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Tech helps teens battle asthma

May 6, 2016
text windows say FEELING SHORT OF BREATH and USED YOUR INHALER RECENTLY and DO YOU THINK THE WHEEZING IS CONNECTED TO YOUR WALKING

The Mobile Phone-Based Self-Management Aid for Adolescents (mASMAA) was developed by associate professor Hyekyun Rhee of the School of Nursing with computer science professor James Allen to help teens better manage their asthma.

A teenager with asthma could be coughing, wheezing, and feeling short of breath, but be too engrossed in texting with friends to even notice.

Hyekyun Rhee

Hyekyun Rhee.

After more than a decade of working with asthmatic teens, Hyekyun Rhee, associate professor and recently appointed chair of nursing science at the School of Nursing, knows this scenario is all too typical. But she also knows that within this scenario lies not only the challenge but also several possible solutions to helping these teens better manage their condition.

For example, what if a smart, interactive text messaging system could be devised that would understand teens’ texting language, communicate daily with the teens by asking a few open-ended questions about their asthma and medications, and include their parents as partners to the teens’ asthma daily management? Rhee enlisted the help of James Allen, professor of computer science, to devise the Mobile Phone-Based Self-Management Aid for Adolescents (mASMAA) that is designed to understand texting lingo, as well as words that would indicate symptoms, activities, or medications. In a pilot study, teens and parents who used it in a two-week trial reported better asthma self-management by teens and a better teen-parent partnership in managing the asthma. Rhee and her team plan to conduct a large clinical trial to see whether mASMAA use would ultimately improve asthma outcomes.

A young ballet dancers wearing a portable device for detecting asthma symptoms

The ADAMM mobile device monitors asthma symptoms and activity levels.

Since it is easy to actually hear an asthma “event” with the naked ear, could a mobile device be created and worn by asthmatic teens that could record their symptoms for them, so they could gauge their symptoms more accurately and objectively? In another collaboration, Rhee worked with Mark Bocko, distinguished professor and chair of electrical and computer engineering, on the Automated Device for Asthma Monitoring (ADAMM), which continuously monitors coughs 24 hours a day in conjunction with activity levels using a built-in accelerometer. The data can then be downloaded to an iPod, smartphone, or computer to see daily, weekly, or even monthly patterns of symptoms and adjust medication or behavior. The award-winning device is patented and has been licensed to Health Care Originals, a start-up company that has further developed it into a wearable device.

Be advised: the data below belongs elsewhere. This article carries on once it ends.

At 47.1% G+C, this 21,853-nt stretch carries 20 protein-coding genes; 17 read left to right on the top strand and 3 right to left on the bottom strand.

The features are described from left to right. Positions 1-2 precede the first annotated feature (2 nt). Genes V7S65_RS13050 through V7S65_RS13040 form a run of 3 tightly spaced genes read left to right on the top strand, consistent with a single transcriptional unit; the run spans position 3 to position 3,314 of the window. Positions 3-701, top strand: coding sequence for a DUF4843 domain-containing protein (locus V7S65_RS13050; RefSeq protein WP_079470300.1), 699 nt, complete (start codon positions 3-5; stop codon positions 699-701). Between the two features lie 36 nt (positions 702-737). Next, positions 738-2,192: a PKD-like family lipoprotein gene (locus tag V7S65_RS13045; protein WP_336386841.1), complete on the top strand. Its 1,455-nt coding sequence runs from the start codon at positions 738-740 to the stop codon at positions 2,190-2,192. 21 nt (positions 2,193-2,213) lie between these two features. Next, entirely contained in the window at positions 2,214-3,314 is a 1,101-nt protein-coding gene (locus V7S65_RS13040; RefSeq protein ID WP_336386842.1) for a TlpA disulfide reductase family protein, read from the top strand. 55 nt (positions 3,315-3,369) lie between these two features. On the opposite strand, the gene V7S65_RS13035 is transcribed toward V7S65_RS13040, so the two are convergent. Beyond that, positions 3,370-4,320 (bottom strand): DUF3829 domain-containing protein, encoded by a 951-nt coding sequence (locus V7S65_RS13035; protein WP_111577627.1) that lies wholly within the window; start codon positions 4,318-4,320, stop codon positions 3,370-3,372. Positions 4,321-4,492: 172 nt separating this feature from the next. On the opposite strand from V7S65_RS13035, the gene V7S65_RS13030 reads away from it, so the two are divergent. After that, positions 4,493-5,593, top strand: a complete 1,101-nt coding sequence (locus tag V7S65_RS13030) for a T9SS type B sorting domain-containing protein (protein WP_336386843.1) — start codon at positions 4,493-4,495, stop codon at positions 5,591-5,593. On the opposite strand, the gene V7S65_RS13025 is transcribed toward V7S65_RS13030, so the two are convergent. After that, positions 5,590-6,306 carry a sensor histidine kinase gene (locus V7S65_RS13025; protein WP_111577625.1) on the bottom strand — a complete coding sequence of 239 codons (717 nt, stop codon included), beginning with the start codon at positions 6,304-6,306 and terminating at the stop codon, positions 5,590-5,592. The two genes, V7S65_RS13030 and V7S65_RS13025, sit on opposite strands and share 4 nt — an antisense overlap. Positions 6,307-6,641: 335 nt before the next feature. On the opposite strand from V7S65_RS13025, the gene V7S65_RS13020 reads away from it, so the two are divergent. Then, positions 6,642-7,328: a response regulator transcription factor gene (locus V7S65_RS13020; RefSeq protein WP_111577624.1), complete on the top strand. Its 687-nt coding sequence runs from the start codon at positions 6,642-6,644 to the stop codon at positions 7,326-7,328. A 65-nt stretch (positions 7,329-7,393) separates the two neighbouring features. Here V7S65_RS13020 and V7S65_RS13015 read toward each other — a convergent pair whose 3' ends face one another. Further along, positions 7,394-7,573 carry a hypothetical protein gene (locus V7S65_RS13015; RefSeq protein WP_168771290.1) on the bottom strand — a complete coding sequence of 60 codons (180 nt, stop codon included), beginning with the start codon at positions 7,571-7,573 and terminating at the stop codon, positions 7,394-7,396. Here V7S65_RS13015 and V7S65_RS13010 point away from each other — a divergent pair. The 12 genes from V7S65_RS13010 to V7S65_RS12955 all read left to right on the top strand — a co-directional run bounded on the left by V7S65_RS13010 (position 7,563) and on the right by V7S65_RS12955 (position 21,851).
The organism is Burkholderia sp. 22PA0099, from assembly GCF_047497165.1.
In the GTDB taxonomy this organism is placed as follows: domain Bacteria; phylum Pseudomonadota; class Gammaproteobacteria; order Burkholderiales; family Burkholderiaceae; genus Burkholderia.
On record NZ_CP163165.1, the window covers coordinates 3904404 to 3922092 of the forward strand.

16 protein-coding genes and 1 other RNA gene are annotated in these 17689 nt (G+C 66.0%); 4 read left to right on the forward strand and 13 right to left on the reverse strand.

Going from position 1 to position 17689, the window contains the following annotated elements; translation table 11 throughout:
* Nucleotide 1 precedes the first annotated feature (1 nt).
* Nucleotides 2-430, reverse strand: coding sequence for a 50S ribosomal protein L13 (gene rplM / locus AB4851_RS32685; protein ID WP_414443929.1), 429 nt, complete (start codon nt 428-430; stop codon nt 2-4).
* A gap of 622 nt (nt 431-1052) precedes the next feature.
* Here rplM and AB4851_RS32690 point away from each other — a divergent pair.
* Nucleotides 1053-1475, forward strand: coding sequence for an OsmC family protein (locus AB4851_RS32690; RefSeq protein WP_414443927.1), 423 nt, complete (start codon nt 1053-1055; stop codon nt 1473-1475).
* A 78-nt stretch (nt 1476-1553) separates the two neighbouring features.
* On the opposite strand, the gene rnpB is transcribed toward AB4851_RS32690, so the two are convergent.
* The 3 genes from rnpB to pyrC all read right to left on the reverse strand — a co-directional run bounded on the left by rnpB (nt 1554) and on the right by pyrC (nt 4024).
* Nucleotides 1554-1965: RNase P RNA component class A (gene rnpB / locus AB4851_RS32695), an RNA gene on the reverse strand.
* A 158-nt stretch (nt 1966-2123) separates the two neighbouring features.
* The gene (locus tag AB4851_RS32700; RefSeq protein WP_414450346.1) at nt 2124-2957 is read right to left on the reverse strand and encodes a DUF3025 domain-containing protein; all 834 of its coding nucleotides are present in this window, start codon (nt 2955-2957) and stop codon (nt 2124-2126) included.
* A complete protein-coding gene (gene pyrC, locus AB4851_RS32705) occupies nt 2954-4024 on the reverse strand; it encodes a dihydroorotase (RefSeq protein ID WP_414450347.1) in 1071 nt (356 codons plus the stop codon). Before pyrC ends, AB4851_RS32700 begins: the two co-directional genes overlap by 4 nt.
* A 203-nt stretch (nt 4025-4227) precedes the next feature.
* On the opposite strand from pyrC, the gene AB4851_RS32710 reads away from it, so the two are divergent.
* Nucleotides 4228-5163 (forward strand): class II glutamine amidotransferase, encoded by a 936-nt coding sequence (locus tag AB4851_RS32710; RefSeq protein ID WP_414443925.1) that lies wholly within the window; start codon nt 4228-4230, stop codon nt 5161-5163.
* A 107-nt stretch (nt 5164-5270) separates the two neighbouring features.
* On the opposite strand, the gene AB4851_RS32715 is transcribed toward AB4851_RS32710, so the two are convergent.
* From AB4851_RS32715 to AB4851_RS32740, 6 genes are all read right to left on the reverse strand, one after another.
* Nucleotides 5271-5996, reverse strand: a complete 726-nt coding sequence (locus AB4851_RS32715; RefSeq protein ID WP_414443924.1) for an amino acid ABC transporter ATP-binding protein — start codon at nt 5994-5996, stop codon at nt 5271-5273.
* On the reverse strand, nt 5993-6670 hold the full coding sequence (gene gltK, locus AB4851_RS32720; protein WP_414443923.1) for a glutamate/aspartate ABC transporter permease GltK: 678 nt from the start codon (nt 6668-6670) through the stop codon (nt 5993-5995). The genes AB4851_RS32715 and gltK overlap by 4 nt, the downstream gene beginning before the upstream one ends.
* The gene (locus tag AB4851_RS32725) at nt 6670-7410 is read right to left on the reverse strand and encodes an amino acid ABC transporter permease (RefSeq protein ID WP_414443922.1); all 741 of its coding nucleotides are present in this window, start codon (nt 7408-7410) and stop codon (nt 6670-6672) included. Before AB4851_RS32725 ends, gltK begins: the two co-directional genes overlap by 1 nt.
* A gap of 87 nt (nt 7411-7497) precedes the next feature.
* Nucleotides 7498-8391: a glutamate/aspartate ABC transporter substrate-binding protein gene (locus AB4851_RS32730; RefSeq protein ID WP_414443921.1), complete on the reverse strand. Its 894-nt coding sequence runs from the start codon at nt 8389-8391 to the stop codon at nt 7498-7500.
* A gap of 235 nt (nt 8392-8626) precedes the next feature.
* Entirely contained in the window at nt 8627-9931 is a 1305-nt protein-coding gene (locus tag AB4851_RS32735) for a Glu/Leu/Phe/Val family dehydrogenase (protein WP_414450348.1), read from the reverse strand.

Finally, teens often do not have enough knowledge and skills to manage their asthma effectively, yet opportunities for teens to learn about their asthma and its management are rare. Teens are more likely to listen to and lean from their peers than adults when they face trouble with asthma. What if they could attend interactive asthma training camps, where trained teen leaders who also have asthma could discuss the condition and ways to manage it, and follow up with them afterwards? Rhee has received a $3 million grant from NIH to lead a randomized, controlled study to test the Peer-led Asthma Self-Management for Adolescents (PLASMA) Program in Buffalo, Baltimore, and Memphis.

“At such a critical time in their lives, teens need to know they are not alone in this battle to control their asthma,” Rhee says. “This program will give them the confidence to talk and learn about their disease and its management within a trusted peer environment and enable them to better manage their asthma.”

Rhee’s work shows the importance of understanding the patient, not just the patient’s symptoms, so that solutions can be devised that have a realistic chance of working. She also recognizes the value of collaboration, when highly specialized expertise is needed from University colleagues like Allen and Bocko.

“Drs. Allen and Bocko are internationally renowned scientists in their respective fields,” Rhee says. “They have played key roles in transforming innovative ideas into actual products that would provide teens with practical help in managing their asthma. Their contributions to my research cannot be underestimated.”

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Category: Science & Technology